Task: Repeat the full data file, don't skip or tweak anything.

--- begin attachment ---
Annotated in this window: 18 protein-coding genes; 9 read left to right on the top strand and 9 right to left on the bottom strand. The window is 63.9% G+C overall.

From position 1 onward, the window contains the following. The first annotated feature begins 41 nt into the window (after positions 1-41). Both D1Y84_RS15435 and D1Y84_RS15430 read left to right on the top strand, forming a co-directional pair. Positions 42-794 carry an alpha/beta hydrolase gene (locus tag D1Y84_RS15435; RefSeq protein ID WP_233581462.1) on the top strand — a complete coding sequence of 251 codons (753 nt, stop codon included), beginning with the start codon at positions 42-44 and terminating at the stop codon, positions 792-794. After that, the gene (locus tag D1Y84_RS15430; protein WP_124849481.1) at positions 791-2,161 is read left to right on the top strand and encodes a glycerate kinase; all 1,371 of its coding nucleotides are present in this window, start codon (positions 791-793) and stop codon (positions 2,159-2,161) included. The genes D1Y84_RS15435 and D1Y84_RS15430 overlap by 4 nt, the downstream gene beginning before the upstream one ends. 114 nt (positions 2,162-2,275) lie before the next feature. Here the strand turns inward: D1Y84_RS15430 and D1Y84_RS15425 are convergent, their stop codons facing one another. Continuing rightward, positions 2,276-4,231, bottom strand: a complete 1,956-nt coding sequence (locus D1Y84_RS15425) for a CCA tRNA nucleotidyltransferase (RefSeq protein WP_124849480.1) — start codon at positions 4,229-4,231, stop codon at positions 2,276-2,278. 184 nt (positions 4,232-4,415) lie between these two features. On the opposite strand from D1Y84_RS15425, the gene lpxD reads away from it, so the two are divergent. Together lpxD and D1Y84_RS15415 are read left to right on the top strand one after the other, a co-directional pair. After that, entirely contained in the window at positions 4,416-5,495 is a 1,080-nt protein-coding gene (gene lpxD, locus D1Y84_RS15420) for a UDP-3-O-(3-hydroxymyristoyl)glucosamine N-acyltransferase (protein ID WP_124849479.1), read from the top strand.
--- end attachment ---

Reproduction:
Annotated in this window: 18 protein-coding genes; 9 read left to right on the top strand and 9 right to left on the bottom strand. The window is 63.9% G+C overall.

From position 1 onward, the window contains the following. The first annotated feature begins 41 nt into the window (after positions 1-41). Both D1Y84_RS15435 and D1Y84_RS15430 read left to right on the top strand, forming a co-directional pair. Positions 42-794 carry an alpha/beta hydrolase gene (locus tag D1Y84_RS15435; RefSeq protein ID WP_233581462.1) on the top strand — a complete coding sequence of 251 codons (753 nt, stop codon included), beginning with the start codon at positions 42-44 and terminating at the stop codon, positions 792-794. After that, the gene (locus tag D1Y84_RS15430; protein WP_124849481.1) at positions 791-2,161 is read left to right on the top strand and encodes a glycerate kinase; all 1,371 of its coding nucleotides are present in this window, start codon (positions 791-793) and stop codon (positions 2,159-2,161) included. The genes D1Y84_RS15435 and D1Y84_RS15430 overlap by 4 nt, the downstream gene beginning before the upstream one ends. 114 nt (positions 2,162-2,275) lie before the next feature. Here the strand turns inward: D1Y84_RS15430 and D1Y84_RS15425 are convergent, their stop codons facing one another. Continuing rightward, positions 2,276-4,231, bottom strand: a complete 1,956-nt coding sequence (locus D1Y84_RS15425) for a CCA tRNA nucleotidyltransferase (RefSeq protein WP_124849480.1) — start codon at positions 4,229-4,231, stop codon at positions 2,276-2,278. 184 nt (positions 4,232-4,415) lie between these two features. On the opposite strand from D1Y84_RS15425, the gene lpxD reads away from it, so the two are divergent. Together lpxD and D1Y84_RS15415 are read left to right on the top strand one after the other, a co-directional pair. After that, entirely contained in the window at positions 4,416-5,495 is a 1,080-nt protein-coding gene (gene lpxD, locus D1Y84_RS15420) for a UDP-3-O-(3-hydroxymyristoyl)glucosamine N-acyltransferase (protein ID WP_124849479.1), read from the top strand.